In this Article, I argue that there are significant gaps in the federal system for resolving financial distress in a financial firm even after passage of the Dodd-Frank bill. These gaps represent potential sources of systemic risk—that is, risk to the financial system as a whole. They must be fixed.

But I should make clear at the outset that I do not argue that these gaps must be filled with the Bankruptcy Code. Rather, the point is that the various systems for resolving financial distress among financial firms must be integrated so that the result of financial distress is clear and predictable. Integrating all under the Bankruptcy Code is an option, but not the only way to achieve such clarity.

The first Part of this Article sketches the several existing systems for resolving financial distress in financial firms, including the new resolution authority created by the Dodd-Frank Act. By my count, there are at least six systems at work here, not counting state-by-state variations. Part II examines the coverage of these systems and the uncertainty created by the interaction of the same. For example, under current law, a large hedge fund might be “resolved” under chapter 11 of the Bankruptcy Code, or it might not be. The decision rests with the systemic risk counsel. Therefore, the fund’s counterparties will be unable to determine ahead of time which set of rules is incorporated into their contracts with the hedge fund. Undoubtedly, both will be priced with a further discount for the uncertainty. That is unlikely to be the optimal solution.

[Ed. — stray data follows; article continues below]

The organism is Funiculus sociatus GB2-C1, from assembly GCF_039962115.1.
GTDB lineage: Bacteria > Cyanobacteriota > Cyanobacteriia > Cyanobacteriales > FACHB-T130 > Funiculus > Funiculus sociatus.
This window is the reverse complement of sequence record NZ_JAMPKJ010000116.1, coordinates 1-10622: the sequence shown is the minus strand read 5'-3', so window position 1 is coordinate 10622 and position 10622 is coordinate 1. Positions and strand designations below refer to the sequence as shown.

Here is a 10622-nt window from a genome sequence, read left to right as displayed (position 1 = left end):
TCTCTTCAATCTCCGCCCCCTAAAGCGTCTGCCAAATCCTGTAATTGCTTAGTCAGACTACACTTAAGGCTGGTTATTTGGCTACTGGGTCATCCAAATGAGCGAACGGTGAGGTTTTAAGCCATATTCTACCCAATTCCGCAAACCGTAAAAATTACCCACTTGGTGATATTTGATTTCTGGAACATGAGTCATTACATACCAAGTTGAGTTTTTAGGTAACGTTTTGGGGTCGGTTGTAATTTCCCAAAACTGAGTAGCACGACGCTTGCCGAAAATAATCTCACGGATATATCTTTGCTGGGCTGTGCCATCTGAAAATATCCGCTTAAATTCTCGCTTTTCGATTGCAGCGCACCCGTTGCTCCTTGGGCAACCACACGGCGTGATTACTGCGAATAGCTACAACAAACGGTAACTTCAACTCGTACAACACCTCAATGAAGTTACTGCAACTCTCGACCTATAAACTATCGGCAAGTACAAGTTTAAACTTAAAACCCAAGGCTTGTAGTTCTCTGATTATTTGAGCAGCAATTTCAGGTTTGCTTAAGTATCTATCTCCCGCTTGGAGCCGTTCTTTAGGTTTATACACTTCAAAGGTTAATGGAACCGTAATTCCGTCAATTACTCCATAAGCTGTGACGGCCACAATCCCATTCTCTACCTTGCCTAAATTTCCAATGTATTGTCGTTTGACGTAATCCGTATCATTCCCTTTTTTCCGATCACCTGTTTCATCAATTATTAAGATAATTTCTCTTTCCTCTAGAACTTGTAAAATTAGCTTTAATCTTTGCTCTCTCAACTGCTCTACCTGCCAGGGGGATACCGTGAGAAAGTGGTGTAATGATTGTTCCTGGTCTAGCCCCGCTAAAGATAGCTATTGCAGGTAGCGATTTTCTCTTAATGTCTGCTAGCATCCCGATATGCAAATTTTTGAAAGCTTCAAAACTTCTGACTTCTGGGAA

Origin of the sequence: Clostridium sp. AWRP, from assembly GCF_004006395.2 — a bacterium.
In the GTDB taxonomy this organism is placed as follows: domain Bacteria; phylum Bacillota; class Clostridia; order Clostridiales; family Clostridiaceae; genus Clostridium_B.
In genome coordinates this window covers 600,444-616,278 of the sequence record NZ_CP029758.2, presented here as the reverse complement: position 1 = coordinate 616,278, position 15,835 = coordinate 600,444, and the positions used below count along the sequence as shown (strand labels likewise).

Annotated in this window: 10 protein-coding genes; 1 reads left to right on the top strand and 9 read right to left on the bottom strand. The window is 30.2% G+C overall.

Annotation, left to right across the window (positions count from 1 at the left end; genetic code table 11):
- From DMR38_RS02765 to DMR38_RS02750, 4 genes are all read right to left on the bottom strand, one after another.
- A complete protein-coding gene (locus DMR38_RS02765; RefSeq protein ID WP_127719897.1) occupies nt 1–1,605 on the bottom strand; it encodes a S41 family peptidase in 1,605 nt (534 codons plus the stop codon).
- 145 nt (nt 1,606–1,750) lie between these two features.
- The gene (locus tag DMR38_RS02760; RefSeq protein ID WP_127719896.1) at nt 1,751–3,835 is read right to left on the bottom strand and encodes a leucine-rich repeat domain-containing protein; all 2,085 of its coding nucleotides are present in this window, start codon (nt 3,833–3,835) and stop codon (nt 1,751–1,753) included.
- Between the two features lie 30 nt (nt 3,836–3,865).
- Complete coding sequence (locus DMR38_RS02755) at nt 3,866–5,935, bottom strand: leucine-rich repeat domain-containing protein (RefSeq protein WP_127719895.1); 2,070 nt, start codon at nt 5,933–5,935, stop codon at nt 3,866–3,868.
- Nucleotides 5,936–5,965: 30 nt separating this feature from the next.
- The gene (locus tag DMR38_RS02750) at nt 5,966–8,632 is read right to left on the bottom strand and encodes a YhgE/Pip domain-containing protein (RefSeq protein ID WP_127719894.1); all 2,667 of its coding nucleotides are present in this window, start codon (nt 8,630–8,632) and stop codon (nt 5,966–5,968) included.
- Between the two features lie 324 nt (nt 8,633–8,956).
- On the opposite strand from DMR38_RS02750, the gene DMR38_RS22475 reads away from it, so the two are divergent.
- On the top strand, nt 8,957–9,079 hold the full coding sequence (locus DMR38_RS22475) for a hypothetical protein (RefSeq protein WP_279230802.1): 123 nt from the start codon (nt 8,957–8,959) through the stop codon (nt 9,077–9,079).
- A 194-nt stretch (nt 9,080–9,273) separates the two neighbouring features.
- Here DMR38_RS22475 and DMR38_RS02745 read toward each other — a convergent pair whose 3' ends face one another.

Part III of the Article then considers the ways in which the divide between finance and bankruptcy could be narrowed, if not eliminated. Ultimately, I doubt the plausibility of solving these issues with some grand solution like drafting a unified bankruptcy law. The political realities involved in getting a major piece of legislation through Congress are so daunting nowadays that it is something of a wonder that even Dodd-Frank, with all its limitations, passed. A unified system of financial distress, which would implicate both state and federal interests, seems almost more unlikely. Given this reality, I suggest incremental ways to move the myriad existing systems together. These suggestions exploit the new Financial Stability Oversight Counsel’s power to recommend changes in regulation to fill gaps left by the Dodd-Frank Act.